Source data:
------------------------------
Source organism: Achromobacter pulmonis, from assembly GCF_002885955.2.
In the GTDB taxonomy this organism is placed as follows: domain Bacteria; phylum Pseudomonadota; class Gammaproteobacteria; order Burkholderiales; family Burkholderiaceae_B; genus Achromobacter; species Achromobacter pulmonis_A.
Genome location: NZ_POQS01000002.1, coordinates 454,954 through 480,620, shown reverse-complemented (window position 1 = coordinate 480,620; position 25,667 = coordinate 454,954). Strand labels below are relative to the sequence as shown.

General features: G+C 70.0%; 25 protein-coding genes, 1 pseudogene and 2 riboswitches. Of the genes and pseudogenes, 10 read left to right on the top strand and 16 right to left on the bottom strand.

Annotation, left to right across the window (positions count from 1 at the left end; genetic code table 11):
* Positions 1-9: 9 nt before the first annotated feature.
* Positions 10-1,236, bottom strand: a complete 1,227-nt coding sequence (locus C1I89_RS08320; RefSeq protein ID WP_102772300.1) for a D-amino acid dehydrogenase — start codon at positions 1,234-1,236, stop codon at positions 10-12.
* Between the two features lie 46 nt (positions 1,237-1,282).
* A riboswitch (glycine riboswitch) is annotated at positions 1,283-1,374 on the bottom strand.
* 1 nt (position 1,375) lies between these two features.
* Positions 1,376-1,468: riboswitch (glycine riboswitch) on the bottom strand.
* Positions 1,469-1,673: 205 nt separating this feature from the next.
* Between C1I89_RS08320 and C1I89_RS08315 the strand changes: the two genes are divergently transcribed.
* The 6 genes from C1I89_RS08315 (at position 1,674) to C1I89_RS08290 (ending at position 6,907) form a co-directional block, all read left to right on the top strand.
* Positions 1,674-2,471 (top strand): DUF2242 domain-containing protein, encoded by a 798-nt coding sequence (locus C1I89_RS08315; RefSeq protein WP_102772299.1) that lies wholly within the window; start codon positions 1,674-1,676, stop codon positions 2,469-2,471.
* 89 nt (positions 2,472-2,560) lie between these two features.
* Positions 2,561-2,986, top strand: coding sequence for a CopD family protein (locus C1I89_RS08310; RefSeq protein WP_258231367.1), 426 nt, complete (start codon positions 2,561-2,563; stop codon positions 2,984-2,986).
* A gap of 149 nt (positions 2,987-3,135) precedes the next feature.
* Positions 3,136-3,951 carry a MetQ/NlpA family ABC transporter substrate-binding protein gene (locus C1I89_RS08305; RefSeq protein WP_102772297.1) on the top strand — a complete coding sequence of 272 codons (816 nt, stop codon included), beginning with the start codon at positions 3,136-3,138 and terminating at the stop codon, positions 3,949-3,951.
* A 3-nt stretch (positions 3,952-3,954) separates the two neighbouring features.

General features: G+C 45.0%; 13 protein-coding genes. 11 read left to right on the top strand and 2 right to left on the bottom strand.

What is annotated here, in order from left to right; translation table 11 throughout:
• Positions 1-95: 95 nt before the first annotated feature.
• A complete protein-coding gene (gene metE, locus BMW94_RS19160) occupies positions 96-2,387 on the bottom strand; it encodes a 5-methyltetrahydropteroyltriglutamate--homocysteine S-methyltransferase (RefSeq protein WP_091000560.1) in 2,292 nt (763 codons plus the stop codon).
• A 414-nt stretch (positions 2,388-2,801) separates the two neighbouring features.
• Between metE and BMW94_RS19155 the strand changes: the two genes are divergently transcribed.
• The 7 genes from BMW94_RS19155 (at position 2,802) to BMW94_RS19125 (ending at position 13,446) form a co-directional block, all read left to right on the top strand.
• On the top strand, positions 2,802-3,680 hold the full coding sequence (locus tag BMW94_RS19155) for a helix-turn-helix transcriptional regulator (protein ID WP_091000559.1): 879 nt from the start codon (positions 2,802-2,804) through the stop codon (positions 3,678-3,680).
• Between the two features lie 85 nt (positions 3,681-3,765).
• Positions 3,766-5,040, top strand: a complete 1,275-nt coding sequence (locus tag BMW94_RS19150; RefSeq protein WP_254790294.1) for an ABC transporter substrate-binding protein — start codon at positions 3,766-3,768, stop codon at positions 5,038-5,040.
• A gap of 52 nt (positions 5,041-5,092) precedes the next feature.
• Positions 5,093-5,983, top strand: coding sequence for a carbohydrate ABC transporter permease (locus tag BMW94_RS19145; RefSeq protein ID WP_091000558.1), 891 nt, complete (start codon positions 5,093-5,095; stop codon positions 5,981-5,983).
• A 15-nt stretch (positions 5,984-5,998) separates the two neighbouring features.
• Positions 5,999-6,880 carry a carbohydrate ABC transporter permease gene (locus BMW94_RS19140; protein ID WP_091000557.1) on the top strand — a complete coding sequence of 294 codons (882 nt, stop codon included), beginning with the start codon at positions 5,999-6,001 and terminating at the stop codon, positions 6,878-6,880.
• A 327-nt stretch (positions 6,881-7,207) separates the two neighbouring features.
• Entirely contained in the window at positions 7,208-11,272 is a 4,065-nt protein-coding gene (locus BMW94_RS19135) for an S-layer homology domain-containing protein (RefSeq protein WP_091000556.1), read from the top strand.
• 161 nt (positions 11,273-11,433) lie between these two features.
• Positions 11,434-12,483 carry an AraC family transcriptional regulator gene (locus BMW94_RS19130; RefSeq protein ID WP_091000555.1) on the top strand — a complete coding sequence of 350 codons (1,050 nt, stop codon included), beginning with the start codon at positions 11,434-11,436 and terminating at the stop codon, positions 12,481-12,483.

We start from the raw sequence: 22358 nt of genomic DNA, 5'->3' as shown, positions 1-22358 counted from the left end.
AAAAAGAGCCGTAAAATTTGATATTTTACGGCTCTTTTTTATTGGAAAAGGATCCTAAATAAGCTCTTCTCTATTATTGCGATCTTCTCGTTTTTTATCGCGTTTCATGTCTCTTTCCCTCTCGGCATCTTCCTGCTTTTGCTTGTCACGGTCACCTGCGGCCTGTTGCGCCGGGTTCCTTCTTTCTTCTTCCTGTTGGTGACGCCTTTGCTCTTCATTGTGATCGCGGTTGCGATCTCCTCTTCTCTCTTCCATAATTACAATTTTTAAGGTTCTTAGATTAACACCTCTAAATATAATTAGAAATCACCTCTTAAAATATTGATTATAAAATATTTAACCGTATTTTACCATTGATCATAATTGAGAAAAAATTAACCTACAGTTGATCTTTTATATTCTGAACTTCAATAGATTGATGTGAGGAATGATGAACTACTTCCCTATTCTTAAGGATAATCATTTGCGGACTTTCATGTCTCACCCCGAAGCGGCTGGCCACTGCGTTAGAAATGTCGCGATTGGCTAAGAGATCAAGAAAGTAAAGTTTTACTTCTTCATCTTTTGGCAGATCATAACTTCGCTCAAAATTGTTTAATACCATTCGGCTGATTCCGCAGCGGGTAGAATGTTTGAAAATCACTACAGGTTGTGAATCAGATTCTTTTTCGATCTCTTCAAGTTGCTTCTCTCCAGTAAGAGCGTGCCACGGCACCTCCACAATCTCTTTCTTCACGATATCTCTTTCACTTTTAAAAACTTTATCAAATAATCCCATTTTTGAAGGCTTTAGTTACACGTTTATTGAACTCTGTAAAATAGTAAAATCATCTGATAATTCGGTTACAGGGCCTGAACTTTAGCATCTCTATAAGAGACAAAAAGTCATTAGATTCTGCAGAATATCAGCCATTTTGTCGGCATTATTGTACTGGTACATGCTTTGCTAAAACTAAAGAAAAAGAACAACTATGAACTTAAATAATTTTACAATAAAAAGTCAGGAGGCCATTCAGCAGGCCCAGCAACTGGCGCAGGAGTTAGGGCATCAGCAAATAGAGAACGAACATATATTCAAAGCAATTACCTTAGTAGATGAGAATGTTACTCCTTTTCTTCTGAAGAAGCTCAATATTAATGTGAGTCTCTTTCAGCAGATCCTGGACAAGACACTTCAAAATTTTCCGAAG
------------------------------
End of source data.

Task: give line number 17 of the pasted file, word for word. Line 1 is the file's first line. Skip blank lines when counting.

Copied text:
* Positions 2,561-2,986, top strand: coding sequence for a CopD family protein (locus C1I89_RS08310; RefSeq protein WP_258231367.1), 426 nt, complete (start codon positions 2,561-2,563; stop codon positions 2,984-2,986).